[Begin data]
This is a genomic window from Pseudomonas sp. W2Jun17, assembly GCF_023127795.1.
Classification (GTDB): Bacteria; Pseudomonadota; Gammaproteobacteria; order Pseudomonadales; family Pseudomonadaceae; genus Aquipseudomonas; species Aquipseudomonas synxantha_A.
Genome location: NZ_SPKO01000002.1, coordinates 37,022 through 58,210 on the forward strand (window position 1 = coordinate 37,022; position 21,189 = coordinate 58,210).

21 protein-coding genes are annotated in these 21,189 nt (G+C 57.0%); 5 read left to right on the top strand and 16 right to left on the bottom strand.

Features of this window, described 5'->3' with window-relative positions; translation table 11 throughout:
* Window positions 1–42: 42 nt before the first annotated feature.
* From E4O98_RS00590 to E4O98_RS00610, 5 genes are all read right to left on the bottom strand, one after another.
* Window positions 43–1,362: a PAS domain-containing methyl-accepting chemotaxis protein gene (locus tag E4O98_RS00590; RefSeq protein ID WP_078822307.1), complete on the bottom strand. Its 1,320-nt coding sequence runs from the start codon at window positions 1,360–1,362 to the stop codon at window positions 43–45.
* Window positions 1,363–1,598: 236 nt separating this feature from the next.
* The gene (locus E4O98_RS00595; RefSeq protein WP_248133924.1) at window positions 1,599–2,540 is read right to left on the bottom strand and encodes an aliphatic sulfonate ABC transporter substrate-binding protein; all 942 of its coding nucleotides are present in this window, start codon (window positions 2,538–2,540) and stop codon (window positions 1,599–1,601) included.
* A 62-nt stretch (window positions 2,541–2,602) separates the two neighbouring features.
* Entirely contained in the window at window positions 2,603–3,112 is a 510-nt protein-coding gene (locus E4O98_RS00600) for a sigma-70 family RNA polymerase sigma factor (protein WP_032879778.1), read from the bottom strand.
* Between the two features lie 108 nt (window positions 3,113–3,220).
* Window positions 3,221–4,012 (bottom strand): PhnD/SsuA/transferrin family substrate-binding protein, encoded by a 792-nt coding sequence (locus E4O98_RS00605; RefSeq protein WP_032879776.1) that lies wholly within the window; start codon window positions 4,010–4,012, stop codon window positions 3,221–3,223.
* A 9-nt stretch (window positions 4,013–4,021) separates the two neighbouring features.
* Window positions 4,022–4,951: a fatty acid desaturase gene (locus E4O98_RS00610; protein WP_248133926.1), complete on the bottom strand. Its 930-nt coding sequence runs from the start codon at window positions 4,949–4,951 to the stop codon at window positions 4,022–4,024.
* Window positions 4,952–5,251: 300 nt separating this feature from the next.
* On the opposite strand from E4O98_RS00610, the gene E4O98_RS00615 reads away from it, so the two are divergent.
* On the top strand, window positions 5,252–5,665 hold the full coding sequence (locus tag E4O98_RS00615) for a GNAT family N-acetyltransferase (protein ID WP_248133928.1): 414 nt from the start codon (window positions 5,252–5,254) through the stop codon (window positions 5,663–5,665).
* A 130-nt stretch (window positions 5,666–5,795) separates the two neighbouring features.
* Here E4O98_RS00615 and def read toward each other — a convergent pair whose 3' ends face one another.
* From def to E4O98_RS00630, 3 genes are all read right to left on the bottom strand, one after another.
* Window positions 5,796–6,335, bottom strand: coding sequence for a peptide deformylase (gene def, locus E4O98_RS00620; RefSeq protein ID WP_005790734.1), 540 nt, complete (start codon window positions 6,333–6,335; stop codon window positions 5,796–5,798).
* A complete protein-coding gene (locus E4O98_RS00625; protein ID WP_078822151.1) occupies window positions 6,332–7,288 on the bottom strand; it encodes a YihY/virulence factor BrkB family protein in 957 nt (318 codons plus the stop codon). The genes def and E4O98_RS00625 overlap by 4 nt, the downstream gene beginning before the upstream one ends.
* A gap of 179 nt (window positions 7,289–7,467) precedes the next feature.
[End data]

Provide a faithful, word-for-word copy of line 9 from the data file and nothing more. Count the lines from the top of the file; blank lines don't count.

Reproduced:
* Window positions 1,363–1,598: 236 nt separating this feature from the next.